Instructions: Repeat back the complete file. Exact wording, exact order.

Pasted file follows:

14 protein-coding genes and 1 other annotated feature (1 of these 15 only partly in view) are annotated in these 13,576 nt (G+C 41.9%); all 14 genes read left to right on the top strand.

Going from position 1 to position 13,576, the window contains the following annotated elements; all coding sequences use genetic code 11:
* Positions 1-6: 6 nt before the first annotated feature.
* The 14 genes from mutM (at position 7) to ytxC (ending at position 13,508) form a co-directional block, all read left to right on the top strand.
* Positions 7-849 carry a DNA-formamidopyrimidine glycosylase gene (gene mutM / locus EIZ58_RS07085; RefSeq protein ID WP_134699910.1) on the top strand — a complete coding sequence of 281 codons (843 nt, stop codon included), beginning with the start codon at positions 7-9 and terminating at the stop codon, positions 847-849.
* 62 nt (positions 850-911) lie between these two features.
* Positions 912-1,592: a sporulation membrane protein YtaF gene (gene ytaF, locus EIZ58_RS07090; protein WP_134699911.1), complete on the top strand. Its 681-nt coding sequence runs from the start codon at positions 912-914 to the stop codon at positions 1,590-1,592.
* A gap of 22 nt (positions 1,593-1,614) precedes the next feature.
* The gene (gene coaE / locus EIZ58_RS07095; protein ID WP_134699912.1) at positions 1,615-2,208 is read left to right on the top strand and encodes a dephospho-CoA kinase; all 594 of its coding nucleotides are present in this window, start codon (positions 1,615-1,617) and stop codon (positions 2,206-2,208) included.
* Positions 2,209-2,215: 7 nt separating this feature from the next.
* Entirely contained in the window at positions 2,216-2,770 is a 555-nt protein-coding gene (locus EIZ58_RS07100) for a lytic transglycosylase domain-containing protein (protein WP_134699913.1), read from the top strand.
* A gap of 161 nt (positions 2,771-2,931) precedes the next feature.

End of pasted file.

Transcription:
14 protein-coding genes and 1 other annotated feature (1 of these 15 only partly in view) are annotated in these 13,576 nt (G+C 41.9%); all 14 genes read left to right on the top strand.

Going from position 1 to position 13,576, the window contains the following annotated elements; all coding sequences use genetic code 11:
* Positions 1-6: 6 nt before the first annotated feature.
* The 14 genes from mutM (at position 7) to ytxC (ending at position 13,508) form a co-directional block, all read left to right on the top strand.
* Positions 7-849 carry a DNA-formamidopyrimidine glycosylase gene (gene mutM / locus EIZ58_RS07085; RefSeq protein ID WP_134699910.1) on the top strand — a complete coding sequence of 281 codons (843 nt, stop codon included), beginning with the start codon at positions 7-9 and terminating at the stop codon, positions 847-849.
* 62 nt (positions 850-911) lie between these two features.
* Positions 912-1,592: a sporulation membrane protein YtaF gene (gene ytaF, locus EIZ58_RS07090; protein WP_134699911.1), complete on the top strand. Its 681-nt coding sequence runs from the start codon at positions 912-914 to the stop codon at positions 1,590-1,592.
* A gap of 22 nt (positions 1,593-1,614) precedes the next feature.
* The gene (gene coaE / locus EIZ58_RS07095; protein ID WP_134699912.1) at positions 1,615-2,208 is read left to right on the top strand and encodes a dephospho-CoA kinase; all 594 of its coding nucleotides are present in this window, start codon (positions 1,615-1,617) and stop codon (positions 2,206-2,208) included.
* Positions 2,209-2,215: 7 nt separating this feature from the next.
* Entirely contained in the window at positions 2,216-2,770 is a 555-nt protein-coding gene (locus EIZ58_RS07100) for a lytic transglycosylase domain-containing protein (protein WP_134699913.1), read from the top strand.
* A gap of 161 nt (positions 2,771-2,931) precedes the next feature.